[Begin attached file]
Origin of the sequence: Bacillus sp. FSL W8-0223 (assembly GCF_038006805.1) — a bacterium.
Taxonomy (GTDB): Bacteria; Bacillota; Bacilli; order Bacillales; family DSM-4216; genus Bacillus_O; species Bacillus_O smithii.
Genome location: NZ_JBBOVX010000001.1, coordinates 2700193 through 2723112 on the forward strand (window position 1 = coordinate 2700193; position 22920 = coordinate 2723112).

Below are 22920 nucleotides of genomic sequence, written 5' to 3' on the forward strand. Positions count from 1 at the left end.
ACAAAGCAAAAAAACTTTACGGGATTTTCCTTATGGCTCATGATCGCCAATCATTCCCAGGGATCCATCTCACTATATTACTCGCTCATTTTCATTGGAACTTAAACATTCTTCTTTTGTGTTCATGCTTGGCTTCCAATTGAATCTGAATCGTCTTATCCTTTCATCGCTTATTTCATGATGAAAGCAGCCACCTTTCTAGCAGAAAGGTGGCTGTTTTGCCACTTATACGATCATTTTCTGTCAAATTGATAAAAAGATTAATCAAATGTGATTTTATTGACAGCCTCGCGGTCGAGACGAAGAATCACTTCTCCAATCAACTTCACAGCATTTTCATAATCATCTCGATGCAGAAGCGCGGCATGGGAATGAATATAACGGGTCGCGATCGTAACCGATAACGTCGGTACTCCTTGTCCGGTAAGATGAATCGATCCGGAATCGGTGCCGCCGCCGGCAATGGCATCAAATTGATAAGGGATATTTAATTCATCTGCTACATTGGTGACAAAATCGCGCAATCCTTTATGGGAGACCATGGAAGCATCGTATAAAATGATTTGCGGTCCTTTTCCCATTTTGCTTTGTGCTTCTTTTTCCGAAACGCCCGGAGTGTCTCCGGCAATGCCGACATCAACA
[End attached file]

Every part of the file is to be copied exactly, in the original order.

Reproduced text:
Origin of the sequence: Bacillus sp. FSL W8-0223 (assembly GCF_038006805.1) — a bacterium.
Taxonomy (GTDB): Bacteria; Bacillota; Bacilli; order Bacillales; family DSM-4216; genus Bacillus_O; species Bacillus_O smithii.
Genome location: NZ_JBBOVX010000001.1, coordinates 2700193 through 2723112 on the forward strand (window position 1 = coordinate 2700193; position 22920 = coordinate 2723112).

Below are 22920 nucleotides of genomic sequence, written 5' to 3' on the forward strand. Positions count from 1 at the left end.
ACAAAGCAAAAAAACTTTACGGGATTTTCCTTATGGCTCATGATCGCCAATCATTCCCAGGGATCCATCTCACTATATTACTCGCTCATTTTCATTGGAACTTAAACATTCTTCTTTTGTGTTCATGCTTGGCTTCCAATTGAATCTGAATCGTCTTATCCTTTCATCGCTTATTTCATGATGAAAGCAGCCACCTTTCTAGCAGAAAGGTGGCTGTTTTGCCACTTATACGATCATTTTCTGTCAAATTGATAAAAAGATTAATCAAATGTGATTTTATTGACAGCCTCGCGGTCGAGACGAAGAATCACTTCTCCAATCAACTTCACAGCATTTTCATAATCATCTCGATGCAGAAGCGCGGCATGGGAATGAATATAACGGGTCGCGATCGTAACCGATAACGTCGGTACTCCTTGTCCGGTAAGATGAATCGATCCGGAATCGGTGCCGCCGCCGGCAATGGCATCAAATTGATAAGGGATATTTAATTCATCTGCTACATTGGTGACAAAATCGCGCAATCCTTTATGGGAGACCATGGAAGCATCGTATAAAATGATTTGCGGTCCTTTTCCCATTTTGCTTTGTGCTTCTTTTTCCGAAACGCCCGGAGTGTCTCCGGCAATGCCGACATCAACA